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The Burden of Ashes, Justin Chin

The Burden of Ashes

I'm trying to clean out my appointment book. Put the new fillers into the ring binder, throw out the old pages. Every year it happens: I come across the handwriting of people who have died. Phone numbers and little messages that I allowed the then-living to write in my book; and before I know it all I have left is a handwriting, the last vestige of anything really organic. Once, I crossed out a dead person's name from my address book section – one hard dark felt-pen streak slashed across name, address, phone</i> - and immediately regretted it. Now I use a pencil and merely put huge brackets around the scrawled writing, two gray number 2 curves gently holding fragile information.

A friend of mine lived with AIDS for 10 years before he died. His sister told me that he died with family and friends. She had gone to Hawaii to pick him up to take him home to Minneapolis with her. But he got sick suddenly and died in the islands, where he had wanted to be buried all along. I only bring this up because I was cleaning my drawers and I found a little golden frog that he gave me when I left Hawaii. “For luck,” he said. His name is still in my address book: David Grossman, framed by two delicate pencil marks holding what remains all together.

Man Gets Pushed Off Subway Platform, New York City

A man is pushed off the subway platform. The perpetrators run away, two red woolen caps dashing across the crush of commuters, bouncing up the stairs and gone. The man careens forward, one hand tucked firmly inside his jacket's front pocket, trapped; the other hand reaches out to grab something to hold on to. In that one pose, he looks like a Life magazine photograph of an Olympic runner breaking the tape in triumph. He doesn't find anything to hold on to, not quite. His outstretched hand, overhead, finds the row of fluorescent lights that line the ceiling of the station. He grabs the tube, but it doesn't hold. It snaps into two, like a candy bar, with a gorgeous sound. The air fills with electrical smoke as the gaseous insides of the tube meet the cold air. The man falls into the gutter between the tracks. The light in the station is one tube darker now, making the man's fall look more painful. The gutter between the tracks is filled with black water, the melted remains of snow and rain that sloshes through the roads, down storm drains, sluicing downstream into a stagnant river filled with candy wrappers, shreds of newspaper, potato crisp wrappers, bits of fallen clothes, take-away food cartons, empty cans of soda. The water looks like dark syrup, but when the man falls into it, proves to be thin fluid after all. A rat the size of an infant's foot scurries away; it had been standing here doing its rat things, camouflaged, all this time. The man stands up in the gutter. A woman yells, “Get out, get out, there's a train coming!” Another man shouts, “Don't touch the third rail!” The other commuters look on, horrified, waiting for that train to come. No one comes forward to help him. It is as if a giant hand is holding everyone back the requisite three feet away from the edge of the platform.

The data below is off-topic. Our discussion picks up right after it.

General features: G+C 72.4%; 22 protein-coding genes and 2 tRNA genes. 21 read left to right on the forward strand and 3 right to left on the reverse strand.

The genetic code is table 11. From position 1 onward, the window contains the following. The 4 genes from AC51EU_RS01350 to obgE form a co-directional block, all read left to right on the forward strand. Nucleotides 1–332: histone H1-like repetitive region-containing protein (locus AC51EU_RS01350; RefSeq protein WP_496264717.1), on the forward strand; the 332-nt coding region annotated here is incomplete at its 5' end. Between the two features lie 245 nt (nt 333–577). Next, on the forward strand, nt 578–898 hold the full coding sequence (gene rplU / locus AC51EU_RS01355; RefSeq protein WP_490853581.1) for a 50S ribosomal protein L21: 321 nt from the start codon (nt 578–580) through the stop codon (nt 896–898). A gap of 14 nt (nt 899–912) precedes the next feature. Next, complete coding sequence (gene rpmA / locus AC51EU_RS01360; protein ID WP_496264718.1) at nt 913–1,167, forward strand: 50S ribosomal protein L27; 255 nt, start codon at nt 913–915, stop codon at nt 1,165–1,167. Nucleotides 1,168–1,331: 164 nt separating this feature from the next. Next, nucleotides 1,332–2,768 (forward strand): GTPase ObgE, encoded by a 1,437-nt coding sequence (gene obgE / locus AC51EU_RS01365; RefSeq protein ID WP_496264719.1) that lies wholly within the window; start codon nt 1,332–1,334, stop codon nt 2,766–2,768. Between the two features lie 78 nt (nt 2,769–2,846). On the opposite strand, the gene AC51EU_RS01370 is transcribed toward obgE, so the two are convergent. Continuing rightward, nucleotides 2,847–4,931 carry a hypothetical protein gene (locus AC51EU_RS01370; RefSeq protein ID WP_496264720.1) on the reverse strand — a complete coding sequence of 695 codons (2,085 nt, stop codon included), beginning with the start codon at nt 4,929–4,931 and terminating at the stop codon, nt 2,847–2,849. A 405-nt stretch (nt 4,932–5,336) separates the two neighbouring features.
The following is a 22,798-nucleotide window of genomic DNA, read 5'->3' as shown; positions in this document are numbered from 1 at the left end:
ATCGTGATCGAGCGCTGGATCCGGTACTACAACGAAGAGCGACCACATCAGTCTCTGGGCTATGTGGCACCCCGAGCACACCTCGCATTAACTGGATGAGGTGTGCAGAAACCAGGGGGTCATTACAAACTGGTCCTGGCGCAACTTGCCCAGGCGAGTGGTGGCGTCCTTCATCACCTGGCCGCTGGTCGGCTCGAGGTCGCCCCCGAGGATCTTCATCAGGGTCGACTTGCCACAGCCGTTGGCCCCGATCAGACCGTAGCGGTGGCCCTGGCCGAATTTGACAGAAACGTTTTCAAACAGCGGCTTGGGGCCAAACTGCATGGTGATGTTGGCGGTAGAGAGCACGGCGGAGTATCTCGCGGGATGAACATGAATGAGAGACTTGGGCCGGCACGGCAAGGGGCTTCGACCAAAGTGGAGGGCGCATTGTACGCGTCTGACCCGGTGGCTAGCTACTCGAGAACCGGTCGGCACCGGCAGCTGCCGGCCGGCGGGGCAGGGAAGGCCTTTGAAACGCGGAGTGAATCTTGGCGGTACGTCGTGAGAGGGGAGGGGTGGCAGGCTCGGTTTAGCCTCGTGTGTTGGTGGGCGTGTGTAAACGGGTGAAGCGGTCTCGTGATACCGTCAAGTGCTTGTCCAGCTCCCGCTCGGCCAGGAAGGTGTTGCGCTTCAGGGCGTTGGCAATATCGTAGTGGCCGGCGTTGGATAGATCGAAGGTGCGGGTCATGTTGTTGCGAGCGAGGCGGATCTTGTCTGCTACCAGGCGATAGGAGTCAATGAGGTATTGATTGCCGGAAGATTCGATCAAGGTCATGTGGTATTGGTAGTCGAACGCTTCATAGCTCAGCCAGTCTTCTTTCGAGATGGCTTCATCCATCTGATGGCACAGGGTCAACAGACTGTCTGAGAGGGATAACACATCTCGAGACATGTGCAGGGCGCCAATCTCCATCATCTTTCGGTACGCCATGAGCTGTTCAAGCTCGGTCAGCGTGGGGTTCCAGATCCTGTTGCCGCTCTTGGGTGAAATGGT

Finally, with a great amount of effort, the man manages to get himself boosted up, one leg on the platform, a supreme effort, and he clumsily lumbers onto the platform much like how bears climb onto crude unnatural make-believe landforms at a zoo. The commuters move away, part like the Red Sea and let the man walk away, up the stairs and out of the station. At the edge of the platform where he climbed out, there is a smudge on the tiled floor, pigment of grease and sludge from the waters of an urban Styx. Five blocks away. Or five miles. Or five minutes away, in an art gallery with walls a colour so fashionable it doesn't even have a name, a man and a woman are looking at a painting. The frame is a fat, extravagant, gilded thing with ornate petals and flowers. At the center of each side of the frame are angels' wings – no fate cherub, just wings. The canvas is a mad splatter of colour. The woman points out a path of colour for the man to follow. She holds her finger up in the air in front of the painting and traces that path. The man's eyes follow the woman's finger back and forth across the canvas but he is looking not at the painting anymore but at the woman's finger. He likes the way her finger hangs in the air as if the rest of her arm, sheathed in her green sweater-sleeve, does not exist. Across town, in an office on the third floor of an old brownstone, a young man is sitting across the desk from a doctor. The doctor holds up cards with ink blots on them and asks the young man what he sees.